I don’t know if the milk thing still happens, but it was quite interesting to know this!


*Gujjars are a cast in the Indian subcontinent. The usual stereotype says that Gujjars sell milk and herd cattle, but it doesn’t apply anymore. Lots of other casts have taken up this profession. Similarly, one can find Gujjars in all fields now. Chaudhary Rehmat Ali, an eminent Muslim leader in the Creation of Pakistan, was a Gujjar. He suggested the name for Pakistan in his famous publication, “Now or Never”. Two strangers will become instant friends upon learning that they are both gujjars. It is said that Gujjars are quite fierce (it doesn’t apply anymore though). After the War of Independence (1857) in India, the British had commanded their officers to shoot gujjars on sight. They were considered “rebels”.

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A Wish.

In a land of absolute normalcy, and nothing out of the ordinary, there was a girl. A girl who was completely normal, ordinary. There she was, in class that day, the 20th of October. The professor droned on and on, but her fragile mind was on other unnecessary and unimportant things. The girl was nostalgic. With her heart split across three continents, this wasn’t an infrequent condition. There were smells she longed to inhale and voices she wanted to hear. There was a certain temperature of the air she wished was there.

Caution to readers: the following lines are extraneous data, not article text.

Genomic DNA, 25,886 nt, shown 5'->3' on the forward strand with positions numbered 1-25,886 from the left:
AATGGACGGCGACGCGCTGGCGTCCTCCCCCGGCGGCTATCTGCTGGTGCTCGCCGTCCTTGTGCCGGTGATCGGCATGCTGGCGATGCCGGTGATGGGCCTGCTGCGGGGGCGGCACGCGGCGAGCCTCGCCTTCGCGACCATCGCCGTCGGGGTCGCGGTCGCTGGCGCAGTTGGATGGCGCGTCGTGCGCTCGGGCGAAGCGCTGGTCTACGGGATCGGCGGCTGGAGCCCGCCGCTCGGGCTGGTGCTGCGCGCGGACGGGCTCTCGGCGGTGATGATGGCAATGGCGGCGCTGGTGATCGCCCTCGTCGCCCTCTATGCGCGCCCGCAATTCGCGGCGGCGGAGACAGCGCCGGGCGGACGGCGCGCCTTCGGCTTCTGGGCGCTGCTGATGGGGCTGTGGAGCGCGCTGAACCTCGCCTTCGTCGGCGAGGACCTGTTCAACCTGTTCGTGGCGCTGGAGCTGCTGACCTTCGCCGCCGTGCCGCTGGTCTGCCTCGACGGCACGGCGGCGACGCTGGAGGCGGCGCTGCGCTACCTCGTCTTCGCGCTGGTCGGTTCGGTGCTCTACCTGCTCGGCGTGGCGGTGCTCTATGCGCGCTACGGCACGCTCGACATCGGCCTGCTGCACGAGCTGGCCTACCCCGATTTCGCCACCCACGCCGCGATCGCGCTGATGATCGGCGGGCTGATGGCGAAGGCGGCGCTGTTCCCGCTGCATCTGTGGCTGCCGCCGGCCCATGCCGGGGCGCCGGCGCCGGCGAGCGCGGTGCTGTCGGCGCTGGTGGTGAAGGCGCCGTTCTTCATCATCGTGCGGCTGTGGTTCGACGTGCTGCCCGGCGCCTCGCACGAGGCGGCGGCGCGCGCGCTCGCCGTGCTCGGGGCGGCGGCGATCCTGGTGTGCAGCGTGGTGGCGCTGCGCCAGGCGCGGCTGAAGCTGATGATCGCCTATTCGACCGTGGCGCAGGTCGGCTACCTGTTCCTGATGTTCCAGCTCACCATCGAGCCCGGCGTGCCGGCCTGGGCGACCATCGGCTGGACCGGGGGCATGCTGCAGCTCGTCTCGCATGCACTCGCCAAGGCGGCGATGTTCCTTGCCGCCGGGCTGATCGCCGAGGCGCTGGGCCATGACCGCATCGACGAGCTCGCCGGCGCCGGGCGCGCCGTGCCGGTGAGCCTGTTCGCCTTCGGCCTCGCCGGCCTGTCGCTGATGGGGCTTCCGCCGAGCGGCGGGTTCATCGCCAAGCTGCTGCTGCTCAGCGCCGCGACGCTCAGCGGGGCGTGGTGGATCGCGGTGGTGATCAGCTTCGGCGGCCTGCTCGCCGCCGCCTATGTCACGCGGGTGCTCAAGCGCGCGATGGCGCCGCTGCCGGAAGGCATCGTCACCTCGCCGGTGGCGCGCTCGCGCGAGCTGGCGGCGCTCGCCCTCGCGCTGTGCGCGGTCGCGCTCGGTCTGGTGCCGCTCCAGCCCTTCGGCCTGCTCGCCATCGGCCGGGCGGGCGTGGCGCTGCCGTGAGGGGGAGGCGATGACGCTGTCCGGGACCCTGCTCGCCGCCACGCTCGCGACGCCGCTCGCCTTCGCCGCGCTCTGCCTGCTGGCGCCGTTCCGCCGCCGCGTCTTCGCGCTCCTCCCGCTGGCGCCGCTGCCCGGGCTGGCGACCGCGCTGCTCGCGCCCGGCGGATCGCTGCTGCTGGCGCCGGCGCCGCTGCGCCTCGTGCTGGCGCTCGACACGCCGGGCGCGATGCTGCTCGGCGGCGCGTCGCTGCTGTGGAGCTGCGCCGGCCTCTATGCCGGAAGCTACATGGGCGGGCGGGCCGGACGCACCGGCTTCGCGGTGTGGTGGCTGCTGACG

She thought of waffles and shortbread. She thought of flavoured yogurt and freshly made finger fish. With beans. And sweet corn. And flavoured water.

She thought of a house that would be warm and comforting against biting cold winds. She thought of the maternal presence in that house. She thought of the last time she had hugged her. The way her short plump figure had completely encompassed her entire being in a split second. Perhaps she had not realised what she was to the girl. If she had, she would’ve held on longer. She thought of all those times she had woken up from unpleasant dreams to find a familiar, comforting snore gently rock her back to sleep. She thought of all the times she had been fussed on upon, the many summer holidays spent in ignorant bliss. The way her grandmother had tried to make the most of the every meeting, to somehow cover the distance of an entire continent.

She thought of a tiny bundle of joy, blessed with the most beautiful smile, barely a year old. She thought of her niece, the way she giggled when she was thrown in the air. The way her smile melted the hardest heart, the way she spread love and joy indiscriminately with just her presence.